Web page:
How to Save for a Down Payment While Working in the Gig Economy

June 7, 2019

Saving for a Down Payment in the Gig Economy

Saving the down payment for a new home is no easy feat. It typically takes years of dedication and strict budgeting to tuck away the funds necessary, no matter what or where you plan to buy. Unfortunately, this goal can be even trickier to reach if you work for yourself.

While the gig economy job structure is ideal for many, it can also create some unique financial challenges. This is particularly true when it comes to saving for things like retirement or a down payment on a mortgage.

This doesn’t mean you’re out of luck if you belong to the ever-growing group of gig economy earners, though (or plan to transition to an independent career in the future). There are a number of key steps you can take to meet your financial goals and stay on track, especially if you will need a down payment for a new home.

Set a Budget

The very first thing any future homebuyer should do -- regardless of their career structure -- is to set a monthly budget. This enables you to determine how much you are capable of putting away, what you can spend, and if you can even cut certain expenses to maximize savings.

If you are a gig economy employee, though, budgets can be tricky. That’s because your income can vary wildly from one month to the next, and you probably don’t have a set pay schedule, either. This makes a strong budget even more important.

Whether you set a savings goal of a set dollar amount or a share of your income (i.e.: putting aside 25% each month), knowing how much you can realistically afford to save is an imperative first step.

Automate the Process

While some self-employed folks may get a regular and reliable paycheck, many in the gig economy get paid on an irregular basis. This can make it challenging, and even confusing, to save.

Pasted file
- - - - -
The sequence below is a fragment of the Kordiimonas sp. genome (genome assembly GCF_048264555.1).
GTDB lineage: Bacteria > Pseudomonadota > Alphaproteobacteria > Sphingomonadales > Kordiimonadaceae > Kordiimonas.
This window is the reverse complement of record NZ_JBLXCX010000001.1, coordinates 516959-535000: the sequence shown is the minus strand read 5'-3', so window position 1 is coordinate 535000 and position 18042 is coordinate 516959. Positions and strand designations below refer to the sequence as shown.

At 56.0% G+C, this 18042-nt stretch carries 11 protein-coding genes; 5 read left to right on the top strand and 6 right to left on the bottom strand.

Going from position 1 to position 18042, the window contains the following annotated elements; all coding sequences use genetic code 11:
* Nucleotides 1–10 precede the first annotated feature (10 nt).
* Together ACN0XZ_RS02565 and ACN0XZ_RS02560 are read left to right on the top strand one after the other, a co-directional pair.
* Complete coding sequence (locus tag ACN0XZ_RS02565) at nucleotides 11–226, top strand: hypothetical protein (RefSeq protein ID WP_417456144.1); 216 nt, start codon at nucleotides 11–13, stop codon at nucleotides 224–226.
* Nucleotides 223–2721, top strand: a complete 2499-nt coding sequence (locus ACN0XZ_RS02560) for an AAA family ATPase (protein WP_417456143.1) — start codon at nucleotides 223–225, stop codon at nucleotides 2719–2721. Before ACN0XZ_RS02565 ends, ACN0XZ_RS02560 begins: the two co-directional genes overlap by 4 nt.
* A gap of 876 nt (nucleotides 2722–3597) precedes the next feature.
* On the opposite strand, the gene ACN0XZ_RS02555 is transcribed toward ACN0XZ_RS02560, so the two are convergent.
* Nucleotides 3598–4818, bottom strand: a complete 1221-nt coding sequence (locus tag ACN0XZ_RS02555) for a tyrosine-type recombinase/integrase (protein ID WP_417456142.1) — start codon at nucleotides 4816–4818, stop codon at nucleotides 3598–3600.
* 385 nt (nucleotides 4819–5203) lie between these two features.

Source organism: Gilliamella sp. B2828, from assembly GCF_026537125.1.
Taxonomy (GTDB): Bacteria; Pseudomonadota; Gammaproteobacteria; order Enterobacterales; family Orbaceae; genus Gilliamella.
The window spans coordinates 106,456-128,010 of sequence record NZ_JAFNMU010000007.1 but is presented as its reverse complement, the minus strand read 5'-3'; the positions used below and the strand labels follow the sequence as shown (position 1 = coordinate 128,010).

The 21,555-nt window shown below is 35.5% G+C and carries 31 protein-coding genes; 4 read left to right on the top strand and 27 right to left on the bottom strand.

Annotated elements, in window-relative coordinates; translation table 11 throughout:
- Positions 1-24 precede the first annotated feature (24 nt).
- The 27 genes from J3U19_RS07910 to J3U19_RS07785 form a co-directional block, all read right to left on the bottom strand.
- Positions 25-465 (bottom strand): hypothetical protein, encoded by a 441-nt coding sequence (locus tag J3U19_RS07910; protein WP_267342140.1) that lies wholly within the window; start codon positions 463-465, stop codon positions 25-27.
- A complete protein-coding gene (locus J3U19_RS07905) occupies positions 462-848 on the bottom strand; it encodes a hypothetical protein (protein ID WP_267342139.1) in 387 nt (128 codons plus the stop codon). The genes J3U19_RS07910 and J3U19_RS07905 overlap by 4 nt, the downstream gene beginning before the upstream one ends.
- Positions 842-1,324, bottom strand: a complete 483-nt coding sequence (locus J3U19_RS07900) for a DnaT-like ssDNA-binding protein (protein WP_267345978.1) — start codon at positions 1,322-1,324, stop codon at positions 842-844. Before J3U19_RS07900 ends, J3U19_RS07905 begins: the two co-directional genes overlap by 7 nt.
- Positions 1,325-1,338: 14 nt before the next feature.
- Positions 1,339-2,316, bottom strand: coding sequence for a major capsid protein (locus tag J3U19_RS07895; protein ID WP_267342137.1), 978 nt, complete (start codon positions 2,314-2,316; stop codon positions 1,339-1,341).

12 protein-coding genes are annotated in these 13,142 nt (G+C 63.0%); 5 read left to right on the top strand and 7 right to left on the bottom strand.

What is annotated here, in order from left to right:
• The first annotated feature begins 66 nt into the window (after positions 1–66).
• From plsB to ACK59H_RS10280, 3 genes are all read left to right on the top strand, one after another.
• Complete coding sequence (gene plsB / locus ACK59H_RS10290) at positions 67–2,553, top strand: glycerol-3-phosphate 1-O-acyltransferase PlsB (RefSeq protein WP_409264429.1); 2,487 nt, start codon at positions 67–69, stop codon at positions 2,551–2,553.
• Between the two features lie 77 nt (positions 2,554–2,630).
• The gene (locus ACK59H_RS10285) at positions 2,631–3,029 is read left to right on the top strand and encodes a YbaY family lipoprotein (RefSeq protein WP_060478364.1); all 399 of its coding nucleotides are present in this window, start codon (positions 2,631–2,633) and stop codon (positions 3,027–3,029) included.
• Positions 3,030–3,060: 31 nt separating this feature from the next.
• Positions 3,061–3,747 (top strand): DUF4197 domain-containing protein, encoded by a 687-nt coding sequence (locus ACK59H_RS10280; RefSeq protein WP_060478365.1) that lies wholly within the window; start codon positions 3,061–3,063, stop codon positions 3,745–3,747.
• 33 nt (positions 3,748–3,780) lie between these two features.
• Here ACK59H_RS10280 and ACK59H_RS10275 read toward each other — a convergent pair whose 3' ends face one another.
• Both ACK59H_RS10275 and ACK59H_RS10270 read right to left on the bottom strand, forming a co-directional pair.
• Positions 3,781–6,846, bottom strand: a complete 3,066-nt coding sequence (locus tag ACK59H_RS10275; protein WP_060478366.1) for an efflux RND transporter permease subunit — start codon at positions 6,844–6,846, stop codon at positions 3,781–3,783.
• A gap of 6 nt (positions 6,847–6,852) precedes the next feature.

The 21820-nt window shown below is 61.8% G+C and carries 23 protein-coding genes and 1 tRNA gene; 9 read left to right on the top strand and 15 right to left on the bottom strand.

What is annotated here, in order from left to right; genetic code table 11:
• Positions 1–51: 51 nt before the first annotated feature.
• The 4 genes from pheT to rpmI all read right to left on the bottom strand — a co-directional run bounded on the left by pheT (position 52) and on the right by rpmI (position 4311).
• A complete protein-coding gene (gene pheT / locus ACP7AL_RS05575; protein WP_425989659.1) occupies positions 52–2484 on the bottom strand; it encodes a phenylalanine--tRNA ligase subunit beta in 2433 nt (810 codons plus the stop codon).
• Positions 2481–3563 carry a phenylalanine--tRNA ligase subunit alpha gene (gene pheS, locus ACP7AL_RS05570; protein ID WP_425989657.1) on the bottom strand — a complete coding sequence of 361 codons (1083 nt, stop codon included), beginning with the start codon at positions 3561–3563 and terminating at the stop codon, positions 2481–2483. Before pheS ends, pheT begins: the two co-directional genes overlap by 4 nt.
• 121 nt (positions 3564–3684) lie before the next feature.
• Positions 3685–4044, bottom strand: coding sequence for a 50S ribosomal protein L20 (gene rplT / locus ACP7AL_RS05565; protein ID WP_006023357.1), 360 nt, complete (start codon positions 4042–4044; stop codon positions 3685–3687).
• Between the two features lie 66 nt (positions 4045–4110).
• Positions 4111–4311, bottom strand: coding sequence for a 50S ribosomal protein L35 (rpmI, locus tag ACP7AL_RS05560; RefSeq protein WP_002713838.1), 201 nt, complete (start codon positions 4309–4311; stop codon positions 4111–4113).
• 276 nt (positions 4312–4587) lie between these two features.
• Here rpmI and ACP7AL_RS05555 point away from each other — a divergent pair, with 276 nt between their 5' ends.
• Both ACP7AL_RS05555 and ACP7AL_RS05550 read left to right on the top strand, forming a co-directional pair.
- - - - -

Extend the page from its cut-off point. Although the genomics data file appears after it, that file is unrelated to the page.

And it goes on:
By automating monthly savings, you can take a hands-off approach that allows you to always meet your goals, regardless of how chaotic the month may get.

Salaried workers can ask their employer to direct some of their paycheck into a savings account. While most gig economy employees don’t have this option, you can still automate the process by scheduling transfers.

You could schedule weekly, bi-weekly, or monthly automatic transfers to savings. If you aren’t sure when you’ll be paid each month, spreading these into multiple small transactions can ease the pinch… and you’ll still meet your overall savings goals.

Stick to Your Goals

The first rule of saving is to pay yourself first. If you’re trying to save a down payment for a home, this practice is even more important.

Stay disciplined and on-track by saving each and every time you get paid for a gig. The moment your deposit hits or you cash that check, transfer a percentage of the funds into savings. By doing so, you’ll minimize the chances that you overspend and miss your savings goal for the month.

Maximize Your Savings

Want to squirrel away as much as possible? Then make sure that your savings work for you by putting funds in an interest-bearing account.

Online banks typically offer rates that are 15-20x higher than savings accounts offered at your local bank. When you’re talking about tens of thousands of dollars saved for a down payment, the interest earned can be significant.

The other perk of an online account? It puts your savings ever-so-slightly out of reach, so you’re less tempted (and able) to spend it.

Earn More

If you’re a gig employee, you know all about hustling for jobs and clients. If you’re struggling to save a down payment, or just want to meet your goal sooner, you could consider finding ways to earn a bit more.

This might mean taking on an extra job each month or finding a side hustle. Then, you can allocate those funds exclusively into savings -- you’ll have your down payment saved in no time!

There are many benefits to working in the gig economy, including the flexibility and freedom that this lifestyle provides. However if you’re trying to build a down payment for a new home, the fluctuating pay structure involved can make saving more difficult.

By setting specific goals and “paying yourself first,” you can enjoy both the gig life and homeownership, in less time than you think!